Non-profit organizations seek to serve the public and thus raise funds for such specific cause. Yi, (2010) notes that in 2004 there were around 1.4 million non-profit organizations in the United States, but the number is increasingly growing. Fundraising is dependent on the generosity of the public and the effort these organizations put in marketing their products to raise the needed funds to meet their mission.
Non-profit organizations get their finance through individual donations, gifts and bequests, fees from own products and services, foundations and government grants and contracts, corporate contributions, loans or program related investments, interests gained from investments, and tax revenue membership fees and dues. Relationship fund raising which seeks to ensure more funds per donor develops the full potential of the relationship between the donor and the organization by making the donors feel valued and important (Moon, & Azizi, 2013).
This means that whether the organization gets financed through fundraising or the products they offer, the key objective should be the needs of the people and bringing about change to their lives. In so doing, the organizations should employ a donor-based approach that brings fundraising and fundraisers closer to the mission of the organization as evidence of inseparability of fundraising and the cause so that donors can feel as shareholders in the organizations cause (Moon, & Azizi, 2013). It is good to open the hearts and minds of the donors to make friends before fundraising.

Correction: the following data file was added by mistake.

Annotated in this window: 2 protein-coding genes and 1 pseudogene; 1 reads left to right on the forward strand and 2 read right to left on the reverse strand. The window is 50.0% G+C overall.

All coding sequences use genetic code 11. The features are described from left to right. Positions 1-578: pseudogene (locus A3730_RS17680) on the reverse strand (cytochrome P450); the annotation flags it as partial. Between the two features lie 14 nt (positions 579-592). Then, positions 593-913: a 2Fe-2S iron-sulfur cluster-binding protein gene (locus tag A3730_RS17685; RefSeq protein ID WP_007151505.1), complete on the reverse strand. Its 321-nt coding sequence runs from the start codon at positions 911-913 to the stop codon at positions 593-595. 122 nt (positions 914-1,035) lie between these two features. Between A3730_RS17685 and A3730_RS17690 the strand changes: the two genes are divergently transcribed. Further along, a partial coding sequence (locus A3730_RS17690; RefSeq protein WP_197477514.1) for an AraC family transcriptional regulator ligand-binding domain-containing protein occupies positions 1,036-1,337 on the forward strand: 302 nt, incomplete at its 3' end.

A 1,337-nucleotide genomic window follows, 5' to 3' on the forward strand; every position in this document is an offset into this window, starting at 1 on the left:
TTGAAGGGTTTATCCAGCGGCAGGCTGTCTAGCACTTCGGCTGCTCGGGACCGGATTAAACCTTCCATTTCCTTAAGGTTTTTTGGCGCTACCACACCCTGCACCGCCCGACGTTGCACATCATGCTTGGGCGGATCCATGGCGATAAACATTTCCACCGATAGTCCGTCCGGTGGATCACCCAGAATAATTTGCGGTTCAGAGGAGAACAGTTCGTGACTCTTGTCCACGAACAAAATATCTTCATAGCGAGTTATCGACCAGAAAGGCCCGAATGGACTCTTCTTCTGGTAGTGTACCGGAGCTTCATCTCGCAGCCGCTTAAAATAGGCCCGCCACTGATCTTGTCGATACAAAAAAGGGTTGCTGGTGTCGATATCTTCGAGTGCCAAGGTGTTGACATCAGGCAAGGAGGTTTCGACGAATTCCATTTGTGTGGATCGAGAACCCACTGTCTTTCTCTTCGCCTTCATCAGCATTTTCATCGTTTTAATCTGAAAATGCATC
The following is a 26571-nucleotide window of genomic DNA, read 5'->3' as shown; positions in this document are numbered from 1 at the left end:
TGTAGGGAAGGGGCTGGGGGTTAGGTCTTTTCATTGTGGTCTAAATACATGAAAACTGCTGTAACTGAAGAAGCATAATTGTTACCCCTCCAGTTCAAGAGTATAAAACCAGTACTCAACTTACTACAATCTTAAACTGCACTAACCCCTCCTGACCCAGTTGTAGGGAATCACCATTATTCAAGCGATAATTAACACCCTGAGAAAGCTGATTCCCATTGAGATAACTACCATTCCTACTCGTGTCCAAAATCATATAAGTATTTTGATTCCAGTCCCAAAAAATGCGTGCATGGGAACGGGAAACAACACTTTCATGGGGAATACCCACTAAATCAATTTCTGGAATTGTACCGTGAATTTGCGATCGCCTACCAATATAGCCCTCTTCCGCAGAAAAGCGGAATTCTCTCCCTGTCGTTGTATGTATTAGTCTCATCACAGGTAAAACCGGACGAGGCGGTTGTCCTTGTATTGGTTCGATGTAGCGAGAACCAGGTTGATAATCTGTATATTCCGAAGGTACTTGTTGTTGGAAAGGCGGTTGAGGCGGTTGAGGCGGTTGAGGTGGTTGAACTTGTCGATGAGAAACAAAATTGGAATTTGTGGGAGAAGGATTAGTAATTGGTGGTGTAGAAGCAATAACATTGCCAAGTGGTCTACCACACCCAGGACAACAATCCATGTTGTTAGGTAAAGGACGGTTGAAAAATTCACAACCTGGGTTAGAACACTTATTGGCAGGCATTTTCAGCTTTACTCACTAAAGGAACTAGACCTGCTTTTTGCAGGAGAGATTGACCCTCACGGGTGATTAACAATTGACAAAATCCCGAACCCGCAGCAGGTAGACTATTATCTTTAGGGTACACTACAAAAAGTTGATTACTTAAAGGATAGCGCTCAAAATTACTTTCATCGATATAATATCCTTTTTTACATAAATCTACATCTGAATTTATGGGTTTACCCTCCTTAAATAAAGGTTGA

Non-profit organizations do not exist to raise funds though they spend to raise those funds. Yi, (2010) notes that organization’s size impacts positively on fundraising efficiency and organizations that allocate more resources on labor in fundraising, as compared with materials and equipment, raise funds efficiently.